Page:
Venomous Snake Removal in Houston, TX
Relatively few snakes are venomous. Of over 2,500 species of snakes in the world, only about 375 are venomous.
Of about 116 species of snakes native to the U.S., only 19 are dangerous. Bites of a few species of the rear-fanged snakes sometimes cause harm, but the effects vary. Basic snake biology, behavior, and control strategies (for those native to the U.S.) are covered in the Fact Sheet on Non-Venomous Snakes. Despite movies and folktales, a venomous snakebite will not always kill, or permanently disable you.
Based on reports from the Center for Disease Control and Prevention (CDC), over the past several decades, honeybee stings have killed about twice as many people as have died from snake bites in the U.S. each year.
How to Tell if a Snake is Venomous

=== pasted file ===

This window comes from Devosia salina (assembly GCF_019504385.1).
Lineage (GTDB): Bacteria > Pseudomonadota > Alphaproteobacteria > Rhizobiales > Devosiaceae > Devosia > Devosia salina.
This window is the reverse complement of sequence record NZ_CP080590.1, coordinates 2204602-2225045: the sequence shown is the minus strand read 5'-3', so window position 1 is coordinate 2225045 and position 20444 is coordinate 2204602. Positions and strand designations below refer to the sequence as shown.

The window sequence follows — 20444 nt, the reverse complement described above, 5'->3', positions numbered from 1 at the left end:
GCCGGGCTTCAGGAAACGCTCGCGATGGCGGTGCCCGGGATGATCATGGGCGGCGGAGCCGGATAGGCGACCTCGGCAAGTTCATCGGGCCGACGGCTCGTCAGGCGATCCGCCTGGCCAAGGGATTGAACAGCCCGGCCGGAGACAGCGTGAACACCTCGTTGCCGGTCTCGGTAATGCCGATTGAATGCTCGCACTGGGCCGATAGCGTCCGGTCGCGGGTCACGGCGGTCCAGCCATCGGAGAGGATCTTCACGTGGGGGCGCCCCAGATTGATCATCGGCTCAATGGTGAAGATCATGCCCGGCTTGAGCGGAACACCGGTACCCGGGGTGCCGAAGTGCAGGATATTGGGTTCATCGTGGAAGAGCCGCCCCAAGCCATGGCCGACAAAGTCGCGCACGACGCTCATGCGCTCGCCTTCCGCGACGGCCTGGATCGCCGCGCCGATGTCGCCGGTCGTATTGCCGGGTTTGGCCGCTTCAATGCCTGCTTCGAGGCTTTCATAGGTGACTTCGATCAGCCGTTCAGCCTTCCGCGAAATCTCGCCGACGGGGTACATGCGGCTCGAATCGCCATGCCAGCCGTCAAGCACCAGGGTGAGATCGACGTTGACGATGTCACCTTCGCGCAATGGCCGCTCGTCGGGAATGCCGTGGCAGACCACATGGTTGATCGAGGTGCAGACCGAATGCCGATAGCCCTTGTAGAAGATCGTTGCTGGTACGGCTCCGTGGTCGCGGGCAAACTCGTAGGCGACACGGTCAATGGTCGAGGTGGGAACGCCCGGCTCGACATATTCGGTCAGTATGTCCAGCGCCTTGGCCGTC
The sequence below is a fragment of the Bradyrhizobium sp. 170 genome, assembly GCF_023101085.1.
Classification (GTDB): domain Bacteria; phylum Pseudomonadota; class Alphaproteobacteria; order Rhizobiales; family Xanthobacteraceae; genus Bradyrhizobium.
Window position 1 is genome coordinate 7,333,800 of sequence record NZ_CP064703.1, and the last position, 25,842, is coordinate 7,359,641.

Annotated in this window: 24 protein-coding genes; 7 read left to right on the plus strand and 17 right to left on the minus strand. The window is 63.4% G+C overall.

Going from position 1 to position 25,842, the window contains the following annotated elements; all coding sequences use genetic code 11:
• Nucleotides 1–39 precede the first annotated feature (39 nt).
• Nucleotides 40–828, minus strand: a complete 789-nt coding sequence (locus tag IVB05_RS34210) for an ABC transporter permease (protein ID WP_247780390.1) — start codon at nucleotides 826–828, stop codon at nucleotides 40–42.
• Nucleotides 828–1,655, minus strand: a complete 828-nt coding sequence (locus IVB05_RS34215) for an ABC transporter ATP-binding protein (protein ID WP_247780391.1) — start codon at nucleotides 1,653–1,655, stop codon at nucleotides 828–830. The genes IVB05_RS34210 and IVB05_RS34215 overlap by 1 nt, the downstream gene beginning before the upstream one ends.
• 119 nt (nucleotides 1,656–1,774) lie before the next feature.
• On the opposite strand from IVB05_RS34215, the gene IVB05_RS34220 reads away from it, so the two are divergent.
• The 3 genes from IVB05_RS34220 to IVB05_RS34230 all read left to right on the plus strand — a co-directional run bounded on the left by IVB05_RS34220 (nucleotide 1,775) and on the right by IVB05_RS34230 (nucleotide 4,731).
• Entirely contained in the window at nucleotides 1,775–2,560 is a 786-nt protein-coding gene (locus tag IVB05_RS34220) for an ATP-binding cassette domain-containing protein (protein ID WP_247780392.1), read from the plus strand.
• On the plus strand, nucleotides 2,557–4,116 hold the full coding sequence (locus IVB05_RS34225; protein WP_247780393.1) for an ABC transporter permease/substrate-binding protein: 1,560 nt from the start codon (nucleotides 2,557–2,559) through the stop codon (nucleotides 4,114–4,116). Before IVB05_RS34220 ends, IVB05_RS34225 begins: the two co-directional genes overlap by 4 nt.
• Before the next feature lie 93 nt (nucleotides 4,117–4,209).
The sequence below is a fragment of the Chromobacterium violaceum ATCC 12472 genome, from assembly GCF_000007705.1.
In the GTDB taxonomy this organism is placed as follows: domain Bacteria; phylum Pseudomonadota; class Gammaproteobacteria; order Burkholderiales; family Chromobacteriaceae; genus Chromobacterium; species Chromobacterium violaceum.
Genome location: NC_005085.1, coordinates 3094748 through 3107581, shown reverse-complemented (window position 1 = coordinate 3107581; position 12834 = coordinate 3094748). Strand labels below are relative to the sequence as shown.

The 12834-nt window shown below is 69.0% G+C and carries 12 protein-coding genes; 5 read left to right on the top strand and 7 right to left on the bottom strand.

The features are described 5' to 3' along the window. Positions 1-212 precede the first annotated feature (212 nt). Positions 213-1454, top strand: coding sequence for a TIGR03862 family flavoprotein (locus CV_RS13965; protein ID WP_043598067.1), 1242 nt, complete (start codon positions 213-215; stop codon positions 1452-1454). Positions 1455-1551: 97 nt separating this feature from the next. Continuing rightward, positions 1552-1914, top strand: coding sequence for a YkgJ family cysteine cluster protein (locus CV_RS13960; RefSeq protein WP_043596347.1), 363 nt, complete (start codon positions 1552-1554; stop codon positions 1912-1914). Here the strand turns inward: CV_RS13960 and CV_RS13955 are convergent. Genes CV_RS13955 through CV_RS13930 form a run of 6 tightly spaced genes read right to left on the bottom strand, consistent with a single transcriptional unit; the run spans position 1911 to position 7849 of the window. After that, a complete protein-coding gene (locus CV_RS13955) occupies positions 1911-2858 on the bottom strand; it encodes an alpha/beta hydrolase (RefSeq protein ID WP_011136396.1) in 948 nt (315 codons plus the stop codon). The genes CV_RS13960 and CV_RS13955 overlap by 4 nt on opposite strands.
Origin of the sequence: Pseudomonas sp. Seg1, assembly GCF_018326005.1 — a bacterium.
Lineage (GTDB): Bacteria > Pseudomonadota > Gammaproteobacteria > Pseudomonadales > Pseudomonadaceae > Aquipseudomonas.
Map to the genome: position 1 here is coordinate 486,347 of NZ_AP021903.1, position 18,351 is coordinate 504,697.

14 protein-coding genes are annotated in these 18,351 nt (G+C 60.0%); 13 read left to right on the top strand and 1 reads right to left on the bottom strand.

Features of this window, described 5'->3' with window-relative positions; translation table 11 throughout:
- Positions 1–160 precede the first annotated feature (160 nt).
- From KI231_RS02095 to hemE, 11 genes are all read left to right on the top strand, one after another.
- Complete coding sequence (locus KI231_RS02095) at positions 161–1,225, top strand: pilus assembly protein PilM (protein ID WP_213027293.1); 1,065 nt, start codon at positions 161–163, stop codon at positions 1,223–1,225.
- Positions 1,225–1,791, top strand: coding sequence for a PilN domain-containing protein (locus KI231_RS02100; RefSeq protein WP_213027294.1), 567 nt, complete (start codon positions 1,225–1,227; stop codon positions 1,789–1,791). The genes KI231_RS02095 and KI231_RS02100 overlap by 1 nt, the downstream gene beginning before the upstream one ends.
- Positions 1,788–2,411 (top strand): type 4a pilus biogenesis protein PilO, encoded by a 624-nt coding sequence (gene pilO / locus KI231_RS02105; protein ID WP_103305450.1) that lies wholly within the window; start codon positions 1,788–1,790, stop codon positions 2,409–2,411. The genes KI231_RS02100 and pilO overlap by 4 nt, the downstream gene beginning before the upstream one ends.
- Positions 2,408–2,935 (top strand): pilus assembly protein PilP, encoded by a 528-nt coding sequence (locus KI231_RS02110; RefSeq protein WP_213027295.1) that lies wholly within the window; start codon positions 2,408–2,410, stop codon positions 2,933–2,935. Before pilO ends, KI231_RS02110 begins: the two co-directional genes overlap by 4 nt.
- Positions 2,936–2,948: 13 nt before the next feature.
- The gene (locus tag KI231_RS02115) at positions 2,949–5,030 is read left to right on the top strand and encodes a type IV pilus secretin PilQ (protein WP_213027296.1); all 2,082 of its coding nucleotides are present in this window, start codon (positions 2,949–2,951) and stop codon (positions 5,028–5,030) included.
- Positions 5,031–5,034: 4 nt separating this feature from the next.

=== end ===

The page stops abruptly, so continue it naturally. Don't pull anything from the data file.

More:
As with other animals, the shapes, numbers, and locations of physical structures are important keys used to correctly identify (ID) a species or higher taxonomic group. All venomous snakes have at least one pair of specialized teeth used to introduce their venom into their prey. These "fangs" are usually distinctly larger or longer than most of that snake's other teeth. The presence and location of "fangs" is very important to ID a snake as venomous. Other characters may also be important for a geographic area. For example, in the U.S., all pit vipers have only a single row of scales on the underside of their tails; vertically elliptical pupils; and a pair of pits between their nostrils and eyes. Although these characters are common to all pit vipers, there are some very venomous snakes that DO NOT have them. For example, coral and sea snakes have round pupils. Other characteristics like color patterns or behaviors are often used to ID species or subspecies, and may be important for alerting potential prey, warning away predators, or communicating between members of the same snake species (especially in courtship and mating).